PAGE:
As it is Parliamentary recess, we thought we would do a general policy round up this week
Fees, funding and finance
We’ve updated our separate paper on fees, funding and finance for BU readers while we wait for the final response to the Augar review.
Research and knowledge exchange
Post-Brexit there is still a great deal of uncertainty about whether we will be able to join Horizon Europe and what happens if we don’t. Science Minister George Freeman has started talking about Plan B domestic funding (£6 billion) to replace it, although that doesn’t deal with issue about collaboration on EU projects.
Linked to productivity and regional economic success, there is a big focus on the “right sort” of research. We will continue to see a focus on industry led rather than university led projects and a downturn in funding for humanities and social sciences research, with priority given to projects that lead directly to improvements in productivity and economic gain, as well as medical or health benefits – rather than “pure” or theoretical research. The other focus is on “place” – linking research and funding to local and regional needs.
- The government are pressing ahead with the Advanced Research and Invention Agency (ARIA). The Bill is awaiting Royal Assent in February 2022. The first CEO has been appointed and he has come from DARPA, the US agency on which ARIA was partially modelled.
- The KEF outcomes and REF outcomes (due in April 2022) will inform this agenda. This explains how to use the KEF dashboards. You can view the dashboards for individual institutions here and compare two providers here. UKRI have consulted on changes to the KEF for the future. In May 2021 UKRI launched a review of the REF to plan for the future.
- The House of Commons Library have a useful review of Research and Development funding policy from November 2021.
- The R&D roadmap announced in July 2020 repeats the commitment to R&D investment of 2.4% by 2027 and public investment will be £22bn by 20204/25.
- There was a consultation and the outcomes were published on 21st January 2020: “In the coming months, we have committed to publishing a new places strategy for R&Dand we are working across government and with the devolved administrations to develop this”.
- However, since then there has been a lot of concern about what would be included in this target – whether some of it would be paid to the EU for associate membership of Horizon Europe, and there have been cuts in the development budget with an impact on research (UKRI stated most of its aid-funded research projects are unlikely to be funded beyond 31 July as a result of the Government slashing its overseas aid development budget (from 0.7% to 0.5% of gross national income (BNI) The full UKRI ODA letter is here).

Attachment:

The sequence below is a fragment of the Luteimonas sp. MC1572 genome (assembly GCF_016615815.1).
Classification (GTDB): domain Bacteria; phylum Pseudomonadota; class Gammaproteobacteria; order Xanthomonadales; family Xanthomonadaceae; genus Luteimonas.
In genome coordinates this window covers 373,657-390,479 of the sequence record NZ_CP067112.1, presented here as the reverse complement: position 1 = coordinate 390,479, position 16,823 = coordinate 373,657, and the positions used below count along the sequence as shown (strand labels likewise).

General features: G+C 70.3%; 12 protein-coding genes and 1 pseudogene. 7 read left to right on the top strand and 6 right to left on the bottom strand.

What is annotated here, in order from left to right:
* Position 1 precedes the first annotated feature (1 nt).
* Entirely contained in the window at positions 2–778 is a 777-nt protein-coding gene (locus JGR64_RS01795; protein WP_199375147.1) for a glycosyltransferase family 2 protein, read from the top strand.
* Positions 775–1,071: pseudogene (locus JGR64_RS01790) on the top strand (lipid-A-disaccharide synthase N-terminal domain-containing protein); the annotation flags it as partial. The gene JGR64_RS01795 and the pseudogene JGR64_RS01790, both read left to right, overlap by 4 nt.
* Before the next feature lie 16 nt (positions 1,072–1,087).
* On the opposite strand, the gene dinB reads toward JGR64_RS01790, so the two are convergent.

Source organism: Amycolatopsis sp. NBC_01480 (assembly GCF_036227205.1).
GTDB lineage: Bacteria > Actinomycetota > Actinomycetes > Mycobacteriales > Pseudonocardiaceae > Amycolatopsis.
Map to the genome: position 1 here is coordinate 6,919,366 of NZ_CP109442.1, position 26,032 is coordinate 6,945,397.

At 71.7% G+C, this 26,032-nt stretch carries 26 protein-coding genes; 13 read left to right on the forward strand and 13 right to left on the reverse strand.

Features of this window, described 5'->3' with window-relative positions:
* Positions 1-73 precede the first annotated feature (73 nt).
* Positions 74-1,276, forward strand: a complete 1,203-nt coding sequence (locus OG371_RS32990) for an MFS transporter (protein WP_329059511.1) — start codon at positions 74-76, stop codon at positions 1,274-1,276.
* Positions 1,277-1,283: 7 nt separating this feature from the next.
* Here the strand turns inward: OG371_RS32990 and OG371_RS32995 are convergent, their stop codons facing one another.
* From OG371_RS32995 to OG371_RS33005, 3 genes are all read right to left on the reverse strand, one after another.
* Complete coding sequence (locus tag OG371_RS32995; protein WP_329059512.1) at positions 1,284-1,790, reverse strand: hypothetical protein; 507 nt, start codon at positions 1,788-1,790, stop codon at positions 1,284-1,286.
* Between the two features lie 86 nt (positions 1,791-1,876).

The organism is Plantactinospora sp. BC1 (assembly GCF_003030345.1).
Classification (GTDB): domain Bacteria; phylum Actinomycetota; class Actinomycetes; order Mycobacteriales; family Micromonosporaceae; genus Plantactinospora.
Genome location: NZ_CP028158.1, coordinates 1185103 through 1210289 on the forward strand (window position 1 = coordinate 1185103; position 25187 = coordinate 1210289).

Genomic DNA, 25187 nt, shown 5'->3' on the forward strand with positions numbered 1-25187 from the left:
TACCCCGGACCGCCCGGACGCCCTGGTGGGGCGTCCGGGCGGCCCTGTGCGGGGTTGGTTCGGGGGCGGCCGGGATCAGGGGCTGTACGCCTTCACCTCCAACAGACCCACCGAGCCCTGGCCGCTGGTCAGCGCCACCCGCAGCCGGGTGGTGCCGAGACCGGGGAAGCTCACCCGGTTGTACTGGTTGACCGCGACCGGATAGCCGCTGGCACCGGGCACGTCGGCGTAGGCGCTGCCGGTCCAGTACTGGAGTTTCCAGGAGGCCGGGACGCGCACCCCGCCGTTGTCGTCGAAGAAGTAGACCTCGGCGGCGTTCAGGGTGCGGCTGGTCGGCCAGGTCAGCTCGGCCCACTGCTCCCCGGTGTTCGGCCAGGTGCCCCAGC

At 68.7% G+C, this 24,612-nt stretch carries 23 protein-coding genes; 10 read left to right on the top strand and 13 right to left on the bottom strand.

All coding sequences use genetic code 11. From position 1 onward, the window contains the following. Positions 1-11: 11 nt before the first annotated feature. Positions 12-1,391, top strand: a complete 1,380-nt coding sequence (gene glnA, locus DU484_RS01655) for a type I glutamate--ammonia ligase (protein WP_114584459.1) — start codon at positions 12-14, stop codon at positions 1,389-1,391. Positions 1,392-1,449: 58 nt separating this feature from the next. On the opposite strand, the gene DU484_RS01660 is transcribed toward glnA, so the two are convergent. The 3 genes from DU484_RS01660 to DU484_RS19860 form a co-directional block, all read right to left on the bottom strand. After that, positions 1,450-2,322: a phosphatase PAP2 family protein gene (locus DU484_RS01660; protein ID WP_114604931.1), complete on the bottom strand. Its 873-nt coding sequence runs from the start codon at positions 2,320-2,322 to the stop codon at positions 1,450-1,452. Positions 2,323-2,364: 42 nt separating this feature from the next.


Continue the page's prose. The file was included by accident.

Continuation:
- Research Professional report that quality related (QR) funding will be cut by £60 million. This is in addition to the cuts to the research relating to the aid budget and the uncertainties surrounding how Horizon association will be funded. See this RP article for far more detail on the various cuts, changes and uncertainties to research related funding streams
- The Government launched an independent review into UK research bureaucracy led by Professor Adam Tickell, Vice Chancellor, University of Sussex. The last time bureaucracy came up was when they attacked EU research bidding processes as part of the Brexit discussions, announced they were dropping impact statements in UK bidding and then quietly admitted they were just moving them to another bit of the form. It is unclear what new bee they have in their bonnet but anyone applying for the government restructuring funding announced in the summer of 2020 may need to demonstrate the leanness of their professional services functions and internal processes, or at least show that they are willing to tackle them once restructured. The interim report was published in January 2022 and identified some themes for future work – more is due this Spring.
We don’t yet have a letter to the OfS from the Secretary of State, Nadhim Zahawi setting out his priorities – in contrast to his predecessor, who wrote many such letters. We do have a letter about access and participation from November 2021, announcing the new Director of Fair Access and Participation and directing a change in approach. He has also engaged in the ongoing discussions about antisemitism on campus.
The Universities Minister has taken a much higher profile role now that she is a member of cabinet, writing directly to universities, and even phoning them, apparently. According to a speech at a UCAS event in February 2022, her priorities include quality, fair access and transparency. She is actively campaigning on a range of issues including mental health support, the use of non-disclosure agreements in cases of bullying and harassment, advertising in HE and the use of personal statements in admissions. And unconditional offers. Just a side note on admissions – speaking to UCAS and not mentioning the DfE consultation on post qualifications admissions really does suggest that it has been kicked into the very long grass. This was Gavin Williamson’s thing…and once again the complexity of the change required seems to have stopped it progressing.